BAF had specific demands for Bengaluru Water Supply and Sewerage Board (BWSSB), and Bengaluru Electricity Supply Company Limited (BESCOM), as apartment residents form a large part of their consumers.

“Bengaluru needs smarter and stronger planning for water management. The amount of rain that the city receives is sufficient to make up for 50% of our water needs, but we lack the systematic scientific planning to reuse this resource, ” claims Tanveer. Ashwath Narayan added the government is in the process of drawing 750 million litres per day (MLD) from Cauvery, which will ensure that the city will not face water scarcity until 2030.

Some of the other demands

  • Cauvery water supply to ensure water and sewerage services to all areas.
  • Remove solid-waste management cess and incentivise wet-waste composting.
  • Withdraw notification making STPs in apartments mandatory.
  • Ensure timely conduct of municipal elections and ownership for the council to run the affairs of the city and its services.
  • Programmes and measures to ensure social security for informal workers.

Read more: The apartment law you must know

Manifestos and poll promises

Political parties are in the midst of drafting manifestos that will guide their state-wide campaign for the run-up to the elections. While the Bharatiya Janata Party’s (BJP) manifesto panel has launched a consultation across the 224 assembly constituencies in the state amid drafting their party promises, the Indian National Congress (INC) began a door-to-door campaign handing over ‘promise cards’ to residents.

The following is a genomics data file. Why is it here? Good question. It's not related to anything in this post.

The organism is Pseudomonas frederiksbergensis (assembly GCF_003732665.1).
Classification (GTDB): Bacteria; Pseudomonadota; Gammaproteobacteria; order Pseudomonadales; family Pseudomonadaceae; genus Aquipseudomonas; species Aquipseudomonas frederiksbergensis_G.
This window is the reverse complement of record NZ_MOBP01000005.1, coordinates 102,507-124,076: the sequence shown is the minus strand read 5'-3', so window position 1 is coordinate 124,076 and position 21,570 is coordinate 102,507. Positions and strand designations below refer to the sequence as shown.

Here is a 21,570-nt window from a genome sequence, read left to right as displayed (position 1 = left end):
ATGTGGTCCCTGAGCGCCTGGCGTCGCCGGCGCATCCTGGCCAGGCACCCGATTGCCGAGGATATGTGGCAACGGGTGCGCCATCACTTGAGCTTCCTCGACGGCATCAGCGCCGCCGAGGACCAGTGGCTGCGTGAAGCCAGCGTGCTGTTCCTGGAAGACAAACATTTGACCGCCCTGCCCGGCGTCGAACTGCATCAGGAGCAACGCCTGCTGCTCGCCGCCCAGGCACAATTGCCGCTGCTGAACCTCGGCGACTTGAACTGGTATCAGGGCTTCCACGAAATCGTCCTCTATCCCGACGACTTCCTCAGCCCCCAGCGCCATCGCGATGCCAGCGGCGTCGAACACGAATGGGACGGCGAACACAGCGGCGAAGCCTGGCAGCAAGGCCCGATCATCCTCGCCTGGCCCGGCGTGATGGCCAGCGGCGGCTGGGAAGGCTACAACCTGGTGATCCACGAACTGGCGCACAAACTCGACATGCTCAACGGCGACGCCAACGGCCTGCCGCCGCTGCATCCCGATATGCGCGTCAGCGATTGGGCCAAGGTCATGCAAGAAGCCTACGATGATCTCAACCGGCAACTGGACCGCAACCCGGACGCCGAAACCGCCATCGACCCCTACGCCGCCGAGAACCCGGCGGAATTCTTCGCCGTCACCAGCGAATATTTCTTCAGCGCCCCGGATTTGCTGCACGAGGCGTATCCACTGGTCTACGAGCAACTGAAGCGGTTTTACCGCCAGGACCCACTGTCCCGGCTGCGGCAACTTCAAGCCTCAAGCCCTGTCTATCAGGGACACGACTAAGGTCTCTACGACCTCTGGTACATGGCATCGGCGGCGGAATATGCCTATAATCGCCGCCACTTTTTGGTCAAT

Real estate projects under development in Bengaluru
Group housing is necessary for a rapidly urbanising Bengaluru. Pic: Meera K

The party representatives were asked about their views on the decentralised of powers to the ULB, in this case the BBMP, and how would they ensure the planning processes were carried out efficiently and smoothly.

With regard to the BBMP elections, Ashwath informed how the city was governed under the jurisdiction of the Karnataka Municipal Act, but now it comes under the purview of the BBMP Act, 2020. “Once the legislation is passed, problems of conducting the elections either under the old Act or the new Act have cropped up, which has resulted in litigation,” he states, clarifying that the government’s motive is not to delay or forego elections.

One of the charter demands was also to leverage public transport facilities to bridge the last-mile disconnect through the BMTC, metro, and suburban rail. “This is particularly useful in high-growth residential areas of outer Bengaluru, where many apartments have come up, ” the charter mentions. However, on this topic, Ashwath Narayan did not say anything about the measly budgetary allocations for BMTC this year.

The Charter also suggests that the master plans, which have inputs and approvals from all departments, become the basis for town planning and compliance. The discussion also highlighted the lack of a masterplan for the city, and the consequences of this.

Further, Ramalinga mentioned that if voted into power, his party would prioritise fulfilling road-widening promises and guaranteed potable water connections to all households. “In our manifesto, you will get a developmental budget that is per (every) citizen, irrespective of where they live,” claims Prithvi.

Watch the full discussion: